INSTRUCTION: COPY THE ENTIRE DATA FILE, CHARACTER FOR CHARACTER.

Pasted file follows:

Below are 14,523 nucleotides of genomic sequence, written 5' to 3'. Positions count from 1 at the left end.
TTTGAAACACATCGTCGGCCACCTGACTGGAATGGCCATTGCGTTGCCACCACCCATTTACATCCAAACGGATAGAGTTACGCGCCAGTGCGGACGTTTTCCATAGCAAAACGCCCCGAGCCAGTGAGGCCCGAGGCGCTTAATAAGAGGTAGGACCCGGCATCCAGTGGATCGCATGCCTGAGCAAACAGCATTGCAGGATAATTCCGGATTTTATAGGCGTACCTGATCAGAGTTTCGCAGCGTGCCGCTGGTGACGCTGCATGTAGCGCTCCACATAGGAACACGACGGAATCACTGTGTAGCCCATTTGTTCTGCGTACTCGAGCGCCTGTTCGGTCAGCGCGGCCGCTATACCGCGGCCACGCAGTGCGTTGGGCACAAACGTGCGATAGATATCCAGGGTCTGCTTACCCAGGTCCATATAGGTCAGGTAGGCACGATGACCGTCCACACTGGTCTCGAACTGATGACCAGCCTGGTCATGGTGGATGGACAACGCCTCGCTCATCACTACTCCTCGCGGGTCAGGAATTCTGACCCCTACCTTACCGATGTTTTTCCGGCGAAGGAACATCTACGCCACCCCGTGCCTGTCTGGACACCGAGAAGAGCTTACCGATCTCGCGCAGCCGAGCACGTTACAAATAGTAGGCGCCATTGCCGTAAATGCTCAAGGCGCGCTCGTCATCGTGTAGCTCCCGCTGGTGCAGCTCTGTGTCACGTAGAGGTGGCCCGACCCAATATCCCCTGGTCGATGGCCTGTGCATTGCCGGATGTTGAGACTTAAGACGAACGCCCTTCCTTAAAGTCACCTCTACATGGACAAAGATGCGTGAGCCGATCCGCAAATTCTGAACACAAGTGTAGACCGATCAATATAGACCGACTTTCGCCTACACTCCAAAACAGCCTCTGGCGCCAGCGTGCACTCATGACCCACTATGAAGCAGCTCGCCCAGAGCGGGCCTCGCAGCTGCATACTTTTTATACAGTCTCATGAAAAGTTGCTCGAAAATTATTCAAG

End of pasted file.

Below are 14,523 nucleotides of genomic sequence, written 5' to 3'. Positions count from 1 at the left end.
TTTGAAACACATCGTCGGCCACCTGACTGGAATGGCCATTGCGTTGCCACCACCCATTTACATCCAAACGGATAGAGTTACGCGCCAGTGCGGACGTTTTCCATAGCAAAACGCCCCGAGCCAGTGAGGCCCGAGGCGCTTAATAAGAGGTAGGACCCGGCATCCAGTGGATCGCATGCCTGAGCAAACAGCATTGCAGGATAATTCCGGATTTTATAGGCGTACCTGATCAGAGTTTCGCAGCGTGCCGCTGGTGACGCTGCATGTAGCGCTCCACATAGGAACACGACGGAATCACTGTGTAGCCCATTTGTTCTGCGTACTCGAGCGCCTGTTCGGTCAGCGCGGCCGCTATACCGCGGCCACGCAGTGCGTTGGGCACAAACGTGCGATAGATATCCAGGGTCTGCTTACCCAGGTCCATATAGGTCAGGTAGGCACGATGACCGTCCACACTGGTCTCGAACTGATGACCAGCCTGGTCATGGTGGATGGACAACGCCTCGCTCATCACTACTCCTCGCGGGTCAGGAATTCTGACCCCTACCTTACCGATGTTTTTCCGGCGAAGGAACATCTACGCCACCCCGTGCCTGTCTGGACACCGAGAAGAGCTTACCGATCTCGCGCAGCCGAGCACGTTACAAATAGTAGGCGCCATTGCCGTAAATGCTCAAGGCGCGCTCGTCATCGTGTAGCTCCCGCTGGTGCAGCTCTGTGTCACGTAGAGGTGGCCCGACCCAATATCCCCTGGTCGATGGCCTGTGCATTGCCGGATGTTGAGACTTAAGACGAACGCCCTTCCTTAAAGTCACCTCTACATGGACAAAGATGCGTGAGCCGATCCGCAAATTCTGAACACAAGTGTAGACCGATCAATATAGACCGACTTTCGCCTACACTCCAAAACAGCCTCTGGCGCCAGCGTGCACTCATGACCCACTATGAAGCAGCTCGCCCAGAGCGGGCCTCGCAGCTGCATACTTTTTATACAGTCTCATGAAAAGTTGCTCGAAAATTATTCAAG